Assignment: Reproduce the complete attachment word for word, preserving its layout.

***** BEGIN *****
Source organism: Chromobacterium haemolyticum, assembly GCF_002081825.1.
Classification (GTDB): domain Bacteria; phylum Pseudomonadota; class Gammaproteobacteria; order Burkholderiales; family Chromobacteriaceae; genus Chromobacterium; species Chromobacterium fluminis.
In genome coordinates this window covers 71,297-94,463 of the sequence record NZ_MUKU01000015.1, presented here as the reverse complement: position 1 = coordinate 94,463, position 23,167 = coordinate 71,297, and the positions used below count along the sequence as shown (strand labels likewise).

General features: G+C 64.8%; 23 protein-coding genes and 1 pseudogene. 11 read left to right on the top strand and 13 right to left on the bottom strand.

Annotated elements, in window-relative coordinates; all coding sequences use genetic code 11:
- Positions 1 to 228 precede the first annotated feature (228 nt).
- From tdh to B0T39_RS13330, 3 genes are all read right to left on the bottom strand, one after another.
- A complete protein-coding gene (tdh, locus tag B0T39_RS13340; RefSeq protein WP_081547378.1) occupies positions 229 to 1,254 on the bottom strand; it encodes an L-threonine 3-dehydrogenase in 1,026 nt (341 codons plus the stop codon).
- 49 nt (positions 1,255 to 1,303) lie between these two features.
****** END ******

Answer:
Source organism: Chromobacterium haemolyticum, assembly GCF_002081825.1.
Classification (GTDB): domain Bacteria; phylum Pseudomonadota; class Gammaproteobacteria; order Burkholderiales; family Chromobacteriaceae; genus Chromobacterium; species Chromobacterium fluminis.
In genome coordinates this window covers 71,297-94,463 of the sequence record NZ_MUKU01000015.1, presented here as the reverse complement: position 1 = coordinate 94,463, position 23,167 = coordinate 71,297, and the positions used below count along the sequence as shown (strand labels likewise).

General features: G+C 64.8%; 23 protein-coding genes and 1 pseudogene. 11 read left to right on the top strand and 13 right to left on the bottom strand.

Annotated elements, in window-relative coordinates; all coding sequences use genetic code 11:
- Positions 1 to 228 precede the first annotated feature (228 nt).
- From tdh to B0T39_RS13330, 3 genes are all read right to left on the bottom strand, one after another.
- A complete protein-coding gene (tdh, locus tag B0T39_RS13340; RefSeq protein WP_081547378.1) occupies positions 229 to 1,254 on the bottom strand; it encodes an L-threonine 3-dehydrogenase in 1,026 nt (341 codons plus the stop codon).
- 49 nt (positions 1,255 to 1,303) lie between these two features.